Teen artist Ashanti Dejesus's paintings hung on the wall at the Artists For Humanity's Big Summa' Show - two moody-blue paintings of underpasses, their details sponged away to abstraction but their rainy tone familiar to any city dweller. Next to both, little cards on the wall marked their price as $1,600 each and, beneath that, hand-scrawled, all-caps notes that read "SOLD."

“Oh, these kids are for real," I thought. Read more.

By Sasha Patkin - 8/22/23 - 11:43 am
Maravilla's flight across the United States as a child

Maravilla's flight across the United States as a child. Photo by Sasha Patkin. See it larger.

Our experience of art doesn't solely consist of the impression we get in the moment as we stand in front of a painting or sit in the audience of a performance. It's also infused with all of the prior experiences, traumas, and memories we carry with us everywhere; they continue to reverberate through our mind and inform the way we see the world well after we've left a museum or theater. Read more.

By Sasha Patkin - 8/18/23 - 12:37 pm
'Antoine’s Organ' by Rashid Johnson on display at the Isabella Stewart Gardner Museum

"Antoine’s Organ'" by Rashid Johnson. See it larger. Photo by Sasha Patkin.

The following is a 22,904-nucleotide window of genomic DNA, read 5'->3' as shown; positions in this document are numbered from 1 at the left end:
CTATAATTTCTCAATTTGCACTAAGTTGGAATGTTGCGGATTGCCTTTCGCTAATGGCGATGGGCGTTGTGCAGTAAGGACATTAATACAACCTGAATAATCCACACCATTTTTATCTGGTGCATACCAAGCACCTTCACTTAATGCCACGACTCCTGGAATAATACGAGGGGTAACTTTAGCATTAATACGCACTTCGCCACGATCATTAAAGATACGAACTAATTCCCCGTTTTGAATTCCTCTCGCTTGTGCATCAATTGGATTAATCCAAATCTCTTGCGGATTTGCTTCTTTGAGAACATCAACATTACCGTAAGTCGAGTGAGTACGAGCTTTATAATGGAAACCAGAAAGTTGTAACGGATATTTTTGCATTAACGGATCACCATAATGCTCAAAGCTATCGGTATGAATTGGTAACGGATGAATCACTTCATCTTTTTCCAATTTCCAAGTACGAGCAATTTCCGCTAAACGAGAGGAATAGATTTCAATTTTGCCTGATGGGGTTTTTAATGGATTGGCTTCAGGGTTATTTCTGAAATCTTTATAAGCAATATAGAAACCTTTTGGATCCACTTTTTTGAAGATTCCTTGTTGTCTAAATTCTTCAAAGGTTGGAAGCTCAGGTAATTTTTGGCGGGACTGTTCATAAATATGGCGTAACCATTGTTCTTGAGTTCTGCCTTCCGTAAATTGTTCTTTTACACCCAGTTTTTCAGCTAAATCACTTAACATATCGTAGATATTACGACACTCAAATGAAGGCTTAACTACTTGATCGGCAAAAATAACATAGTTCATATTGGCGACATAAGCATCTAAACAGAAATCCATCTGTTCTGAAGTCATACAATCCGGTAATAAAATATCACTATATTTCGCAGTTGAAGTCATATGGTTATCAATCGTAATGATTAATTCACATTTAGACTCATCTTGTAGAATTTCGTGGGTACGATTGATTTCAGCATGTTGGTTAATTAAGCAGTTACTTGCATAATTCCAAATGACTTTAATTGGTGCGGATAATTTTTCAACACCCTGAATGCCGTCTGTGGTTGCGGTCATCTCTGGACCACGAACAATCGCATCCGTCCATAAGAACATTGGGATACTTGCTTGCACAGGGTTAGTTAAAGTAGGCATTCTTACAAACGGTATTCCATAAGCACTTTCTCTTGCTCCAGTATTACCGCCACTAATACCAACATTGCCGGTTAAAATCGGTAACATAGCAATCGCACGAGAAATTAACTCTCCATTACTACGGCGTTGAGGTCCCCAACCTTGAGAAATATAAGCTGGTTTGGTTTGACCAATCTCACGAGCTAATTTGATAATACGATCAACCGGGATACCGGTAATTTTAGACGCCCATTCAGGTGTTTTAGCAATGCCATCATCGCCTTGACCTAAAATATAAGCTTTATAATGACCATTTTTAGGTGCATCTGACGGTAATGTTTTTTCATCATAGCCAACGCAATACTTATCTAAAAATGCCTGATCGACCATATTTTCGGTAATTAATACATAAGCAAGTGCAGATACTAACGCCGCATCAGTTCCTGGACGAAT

The Isabella Stewart Gardner Museum is one of my favorite museums in Boston, which has to do with its unique history (who doesn't love an unsolved art heist or a quirky female philanthropist?), its hodgepodge and personalized way of displaying art (mixing genres and time periods exactly as Isabella wanted, and mainly unlabelled), its curation of everything from European bench pews to sculptures to personal letters, but most of all its constantly-blooming courtyard garden, which constitutes the heart of museum in every respect. Read more.

By Sasha Patkin - 8/17/23 - 1:43 pm
Crying Thaiger's house mock-duck curry

Crying Thaiger's house mock-duck curry. Photo by Sasha Patkin.

Co-written by Kelley McLaughlin.

The first thing you notice when you enter Crying Thaiger Rustic Thai Kitchen in Malden is that the walls are painted black. But that doesn't mean it's dark inside – the hip and edgy dark walls are colorfully decorated with metallic vintage Thai advertisements, and two distressed wooden accent walls work in concert with wooden tables and touches throughout the restaurant of popping, sunshine yellow to give the space a delightfully modern, quirky Bohemian feel. Read more.

By Sasha Patkin - 8/16/23 - 2:29 pm
Detail from one of Gu Wenda's pieces on display

Detail from one of Gu Wenda's pieces on display. See it larger.

Ed. note: Starting today, UHub will be posting Boston-area reviews of local cultural happenings and restaurants by Sasha Patkin of the Independent Review Crew, a new initiative of the nonprofit Online Journalism Project. Let us know what you think!

The introductory video to Gu Wenda's "United Nations" exhibit, currently on display in the Peabody Essex Museum in Salem, states that a single strand of hair contains enough DNA to identify one of us from a billion of us. When the Chinese-born artist creates his pieces from the combined hair of thousands of people, therefore, his work becomes a collective portrait that both transcends and unites the singular human experience.